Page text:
I feel that there’s a conspiracy in the restaurant world going on with all beetroot desserts I’ve seen the past year. With that said I don’t mind seeing more of it though. In this dessert it only had a minor role. The main character was the sheep milk yoghurt which was very good.
The last dessert was a pretty assembly of flowers that hurt to take apart. In terms of flavours I really liked the sauce which was a beech (I think I heard) infused cream with honey. The rhubarb compot carried the underlying acidity. The dessert also had an unexpected touch of thyme.
The cold chocolate eggs carried a pine smell that transitioned into caramel sweetness from inside. A pleasant finish of the meal.
Geranium was excellent in every aspect this evening. The level of detail in the dishes left little to be wishes for and there were some interesting flavour combinations to be found during the meal. The whole tasting menu was fairly light since most of dishes were based on greens and the occasional seafood. Dishes were more about finesse than richness and interesting flavours were achieved using modest ingredients. In this regard Geranium fits well into my perception of New Nordic cuisine.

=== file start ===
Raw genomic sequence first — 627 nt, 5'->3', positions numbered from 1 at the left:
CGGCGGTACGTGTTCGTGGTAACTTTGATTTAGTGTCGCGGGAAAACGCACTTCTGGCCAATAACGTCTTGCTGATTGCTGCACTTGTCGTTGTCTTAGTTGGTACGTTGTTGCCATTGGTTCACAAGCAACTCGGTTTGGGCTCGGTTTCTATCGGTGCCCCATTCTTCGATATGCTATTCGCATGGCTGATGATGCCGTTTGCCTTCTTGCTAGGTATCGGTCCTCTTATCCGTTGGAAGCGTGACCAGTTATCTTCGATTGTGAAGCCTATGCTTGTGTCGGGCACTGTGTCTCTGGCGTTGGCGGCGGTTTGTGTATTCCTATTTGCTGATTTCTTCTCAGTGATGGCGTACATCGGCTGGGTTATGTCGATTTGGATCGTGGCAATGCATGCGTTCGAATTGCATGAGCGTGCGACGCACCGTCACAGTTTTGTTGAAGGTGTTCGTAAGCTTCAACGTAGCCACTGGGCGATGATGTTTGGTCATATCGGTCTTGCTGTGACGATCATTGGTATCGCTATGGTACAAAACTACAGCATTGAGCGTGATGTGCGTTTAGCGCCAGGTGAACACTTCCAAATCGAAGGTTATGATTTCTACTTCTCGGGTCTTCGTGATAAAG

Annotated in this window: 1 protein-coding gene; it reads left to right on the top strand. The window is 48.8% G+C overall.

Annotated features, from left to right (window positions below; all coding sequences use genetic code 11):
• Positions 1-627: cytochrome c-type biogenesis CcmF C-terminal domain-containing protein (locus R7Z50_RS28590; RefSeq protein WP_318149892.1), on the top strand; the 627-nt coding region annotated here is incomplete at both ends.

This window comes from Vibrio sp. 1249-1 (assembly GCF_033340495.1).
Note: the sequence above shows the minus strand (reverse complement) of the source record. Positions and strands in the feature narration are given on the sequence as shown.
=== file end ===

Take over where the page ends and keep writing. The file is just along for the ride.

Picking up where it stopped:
The wines complemented the dishes well and I discovered a few producers to keep an eye on in the future like Stella Di Campalto. I was surprised to see Danish beer appear but it was a fun combination with the bitter lettuce. It was also interesting to see both wines for dessert being Pinot Noirs, one sparkling rosé and one blanc de noirs.
We spent almost 4 hours this Saturday evening at Geranium. 4 well spent hours I would say considering all aspects mentioned earlier. Geranium is yet another example of what the dining scene in the modest capital has to offer. I’m already looking forward to the next meal in Copenhagen.
For more photos from Geranium, please visit my Flickr set.
Per Henrik Lings Allé 4, 8
2100 København Ø
Tel. +45 6996 0020